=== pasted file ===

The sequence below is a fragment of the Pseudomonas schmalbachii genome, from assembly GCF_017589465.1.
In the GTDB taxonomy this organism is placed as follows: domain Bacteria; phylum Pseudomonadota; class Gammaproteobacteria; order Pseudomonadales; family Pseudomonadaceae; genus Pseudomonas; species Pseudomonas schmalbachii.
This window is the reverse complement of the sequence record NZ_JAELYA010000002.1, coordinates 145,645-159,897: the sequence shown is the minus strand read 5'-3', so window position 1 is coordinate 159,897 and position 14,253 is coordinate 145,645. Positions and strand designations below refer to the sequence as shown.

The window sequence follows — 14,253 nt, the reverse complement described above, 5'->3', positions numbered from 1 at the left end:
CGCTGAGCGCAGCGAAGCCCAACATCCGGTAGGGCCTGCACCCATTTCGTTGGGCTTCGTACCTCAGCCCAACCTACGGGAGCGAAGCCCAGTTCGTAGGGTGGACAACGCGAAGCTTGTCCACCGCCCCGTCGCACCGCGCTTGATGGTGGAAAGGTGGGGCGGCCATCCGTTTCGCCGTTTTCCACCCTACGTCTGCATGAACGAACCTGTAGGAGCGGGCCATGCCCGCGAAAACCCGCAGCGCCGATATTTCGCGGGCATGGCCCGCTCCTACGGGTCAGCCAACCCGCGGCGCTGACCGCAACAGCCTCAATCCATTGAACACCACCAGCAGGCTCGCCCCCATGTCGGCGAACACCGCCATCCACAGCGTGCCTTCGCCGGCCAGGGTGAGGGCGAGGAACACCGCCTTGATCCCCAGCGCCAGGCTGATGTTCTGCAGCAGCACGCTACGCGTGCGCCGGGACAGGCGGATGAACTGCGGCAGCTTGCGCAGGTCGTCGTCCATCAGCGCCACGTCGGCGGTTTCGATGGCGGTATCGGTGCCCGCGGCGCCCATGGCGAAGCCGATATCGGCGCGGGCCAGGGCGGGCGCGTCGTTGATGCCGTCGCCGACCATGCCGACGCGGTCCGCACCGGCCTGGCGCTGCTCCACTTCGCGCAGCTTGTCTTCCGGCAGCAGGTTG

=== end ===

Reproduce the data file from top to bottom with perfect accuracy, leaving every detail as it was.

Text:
The sequence below is a fragment of the Pseudomonas schmalbachii genome, from assembly GCF_017589465.1.
In the GTDB taxonomy this organism is placed as follows: domain Bacteria; phylum Pseudomonadota; class Gammaproteobacteria; order Pseudomonadales; family Pseudomonadaceae; genus Pseudomonas; species Pseudomonas schmalbachii.
This window is the reverse complement of the sequence record NZ_JAELYA010000002.1, coordinates 145,645-159,897: the sequence shown is the minus strand read 5'-3', so window position 1 is coordinate 159,897 and position 14,253 is coordinate 145,645. Positions and strand designations below refer to the sequence as shown.

The window sequence follows — 14,253 nt, the reverse complement described above, 5'->3', positions numbered from 1 at the left end:
CGCTGAGCGCAGCGAAGCCCAACATCCGGTAGGGCCTGCACCCATTTCGTTGGGCTTCGTACCTCAGCCCAACCTACGGGAGCGAAGCCCAGTTCGTAGGGTGGACAACGCGAAGCTTGTCCACCGCCCCGTCGCACCGCGCTTGATGGTGGAAAGGTGGGGCGGCCATCCGTTTCGCCGTTTTCCACCCTACGTCTGCATGAACGAACCTGTAGGAGCGGGCCATGCCCGCGAAAACCCGCAGCGCCGATATTTCGCGGGCATGGCCCGCTCCTACGGGTCAGCCAACCCGCGGCGCTGACCGCAACAGCCTCAATCCATTGAACACCACCAGCAGGCTCGCCCCCATGTCGGCGAACACCGCCATCCACAGCGTGCCTTCGCCGGCCAGGGTGAGGGCGAGGAACACCGCCTTGATCCCCAGCGCCAGGCTGATGTTCTGCAGCAGCACGCTACGCGTGCGCCGGGACAGGCGGATGAACTGCGGCAGCTTGCGCAGGTCGTCGTCCATCAGCGCCACGTCGGCGGTTTCGATGGCGGTATCGGTGCCCGCGGCGCCCATGGCGAAGCCGATATCGGCGCGGGCCAGGGCGGGCGCGTCGTTGATGCCGTCGCCGACCATGCCGACGCGGTCCGCACCGGCCTGGCGCTGCTCCACTTCGCGCAGCTTGTCTTCCGGCAGCAGGTTG